Industry Reactions To Draft Animal Health Bill

UK - The National Farmers' Union (NFU) and the Royal Association For British Dairy Farmers (RABDF) both remain opposed to any costs being transferred to livestock farmers for dealing with animal disease outbreaks after the publication of the new draft Animal Health Bill.
calendar icon 28 January 2010
clock icon 3 minute read
National Farmers Union

RABDF has welcomed the Secretary of State’s first reading of the draft Animal Health Bill which is set to introduce a new non-departmental public body, the Animal Health Organisation (AHO). While the association considers the AHO to be a step in the right direction for animal health policy in England and Wales, it has called for further details to be resolved before the livestock industry is in a position to give the proposals full backing.

The NFU called for an independent body for Animal Health and believes the proposed body is a positive step forward. However, the devil is in the detail and we need to scrutinise the draft Bill very closely to ensure that the proposed body meets the needs of livestock farmers.

“The draft Bill is just that; it merely outlines the general purpose of the new AHO and does not go into specific details,” commented RABDF chairman, Lyndon Edwards. “The idea of bio-security levels being linked to compensation is a sensible approach to achieving a long term healthy livestock population. However, the document fails to mention animal welfare, an issue that is inextricably linked to animal health, and one we would appeal to government to consider progressing any further with the Bill.

The Bill extremely concerns the NFU with its lack of detail about potential cost-sharing; it says this element will be introduced in a Finance Bill sometime in the future.

NFU President Peter Kendall said: "We have lobbied for some time on this issue and consulted our members; we remain completely opposed to any cost burden being passed on to livestock farmers, particularly as we believe there are genuine savings to be made within Defra's current Animal Health budget.

"Livestock farmers are already paying their fair share; they contribute significantly to the overall cost of animal health and welfare and adhere to strict biosecurity on farm. Reducing or removing compensation for farms deemed to have failed relative requirements is another major area of concern for us. While this may sound reasonable to some, our fear is that it will be impossible to develop a fair and proportionate system which takes into account individual farming businesses and the variety of livestock kept and different types and strains for diseases. Government also needs to be clearer about how it will increase protection to the industry from exotic diseases entering the country," added Mr Kendall.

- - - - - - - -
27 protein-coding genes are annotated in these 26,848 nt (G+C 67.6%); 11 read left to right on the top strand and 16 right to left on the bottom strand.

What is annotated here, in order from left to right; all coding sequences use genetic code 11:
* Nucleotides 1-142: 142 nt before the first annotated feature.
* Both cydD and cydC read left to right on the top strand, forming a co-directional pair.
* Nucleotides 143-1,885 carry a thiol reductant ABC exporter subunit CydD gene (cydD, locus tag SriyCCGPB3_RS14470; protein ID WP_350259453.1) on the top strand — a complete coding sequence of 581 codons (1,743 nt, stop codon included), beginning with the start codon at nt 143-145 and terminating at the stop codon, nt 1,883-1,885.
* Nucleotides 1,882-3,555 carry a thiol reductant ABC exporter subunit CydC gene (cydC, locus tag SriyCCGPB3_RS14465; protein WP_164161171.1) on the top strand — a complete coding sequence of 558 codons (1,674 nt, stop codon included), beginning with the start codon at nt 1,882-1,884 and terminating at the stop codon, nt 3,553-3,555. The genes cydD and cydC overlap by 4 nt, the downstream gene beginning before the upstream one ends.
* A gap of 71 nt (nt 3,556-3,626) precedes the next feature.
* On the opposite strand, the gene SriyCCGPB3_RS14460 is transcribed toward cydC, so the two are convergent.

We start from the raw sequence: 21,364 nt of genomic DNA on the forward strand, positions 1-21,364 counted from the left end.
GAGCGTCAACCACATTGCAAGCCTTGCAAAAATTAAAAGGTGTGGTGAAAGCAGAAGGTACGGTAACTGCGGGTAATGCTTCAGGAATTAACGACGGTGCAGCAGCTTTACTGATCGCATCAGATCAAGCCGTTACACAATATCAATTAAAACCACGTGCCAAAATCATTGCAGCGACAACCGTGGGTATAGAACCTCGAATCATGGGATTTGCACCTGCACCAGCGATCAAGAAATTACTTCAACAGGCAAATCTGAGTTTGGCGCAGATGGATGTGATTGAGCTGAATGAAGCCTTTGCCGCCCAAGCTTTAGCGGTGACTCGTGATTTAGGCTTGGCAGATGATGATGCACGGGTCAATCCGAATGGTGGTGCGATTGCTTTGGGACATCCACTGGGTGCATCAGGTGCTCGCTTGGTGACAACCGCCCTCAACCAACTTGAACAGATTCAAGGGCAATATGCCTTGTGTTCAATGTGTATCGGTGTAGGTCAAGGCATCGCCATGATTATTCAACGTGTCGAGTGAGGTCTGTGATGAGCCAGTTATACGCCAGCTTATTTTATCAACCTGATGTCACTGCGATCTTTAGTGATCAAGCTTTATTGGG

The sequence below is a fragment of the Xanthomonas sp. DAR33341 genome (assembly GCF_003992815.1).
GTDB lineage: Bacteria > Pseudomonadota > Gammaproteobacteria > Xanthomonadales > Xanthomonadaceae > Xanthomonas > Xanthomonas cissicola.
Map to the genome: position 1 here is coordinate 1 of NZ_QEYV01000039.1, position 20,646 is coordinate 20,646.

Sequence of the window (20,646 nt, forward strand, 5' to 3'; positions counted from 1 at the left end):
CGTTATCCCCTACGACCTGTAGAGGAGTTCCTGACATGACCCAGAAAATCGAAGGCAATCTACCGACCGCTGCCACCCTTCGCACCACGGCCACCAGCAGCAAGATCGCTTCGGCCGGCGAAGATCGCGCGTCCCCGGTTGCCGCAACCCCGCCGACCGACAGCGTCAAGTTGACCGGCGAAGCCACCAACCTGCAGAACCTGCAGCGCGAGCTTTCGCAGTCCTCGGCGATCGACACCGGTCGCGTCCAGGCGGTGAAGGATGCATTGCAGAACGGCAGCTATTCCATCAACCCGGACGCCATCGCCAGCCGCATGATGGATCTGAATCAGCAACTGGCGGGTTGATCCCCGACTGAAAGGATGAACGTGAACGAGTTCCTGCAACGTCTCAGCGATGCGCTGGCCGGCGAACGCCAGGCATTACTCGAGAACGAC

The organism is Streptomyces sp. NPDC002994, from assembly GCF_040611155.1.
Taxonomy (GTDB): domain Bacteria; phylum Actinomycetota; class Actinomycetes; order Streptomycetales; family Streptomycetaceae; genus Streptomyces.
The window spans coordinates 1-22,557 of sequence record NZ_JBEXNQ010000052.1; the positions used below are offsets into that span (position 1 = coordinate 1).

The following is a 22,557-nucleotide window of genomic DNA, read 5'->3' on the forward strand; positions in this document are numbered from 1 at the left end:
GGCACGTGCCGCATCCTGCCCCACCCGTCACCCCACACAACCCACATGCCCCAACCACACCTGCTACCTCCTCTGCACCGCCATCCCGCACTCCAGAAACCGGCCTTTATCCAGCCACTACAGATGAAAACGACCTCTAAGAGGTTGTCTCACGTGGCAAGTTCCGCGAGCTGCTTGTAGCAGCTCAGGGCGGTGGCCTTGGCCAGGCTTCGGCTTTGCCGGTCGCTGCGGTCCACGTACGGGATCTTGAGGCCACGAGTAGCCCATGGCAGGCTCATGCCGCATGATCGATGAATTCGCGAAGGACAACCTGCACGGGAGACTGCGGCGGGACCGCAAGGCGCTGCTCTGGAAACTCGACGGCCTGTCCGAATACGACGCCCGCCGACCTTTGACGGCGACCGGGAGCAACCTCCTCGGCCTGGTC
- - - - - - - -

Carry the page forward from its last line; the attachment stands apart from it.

“As far as cost sharing is concerned, then we welcome Defra abandoning its proposals for insurance premiums but continue to totally oppose the introduction of individual animal levies. It is crucial that the funding mechanisms do not negatively impact on farmers; we simply cannot accept further farmer costs as part of government’s cost saving measures when in fact placing emphasis on measures such as bio-security will have a cost in itself," said Mr Edwards.

“We would also urge the Responsibility and Cost Sharing Group chaired by Rosemary Radcliffe to give further thought to a number of issues before the legislative process is progressed. The draft document contains some very shady areas, for example it is unclear as yet whether companion animals and horses will come under the scope of the body and this will ultimately affect how the organisation operates.”

He adds: “Until we receive more details on Defra’s proposals for responsibility and cost sharing, and in particular the funding and scope of the AHO body, then the jury remains out.”

The NFU will also be seeking clarification on why the Government now feels that it needs to introduce cost sharing measures through a Finance Bill and will maintain their fundamental opposition to such a move.

Further Reading

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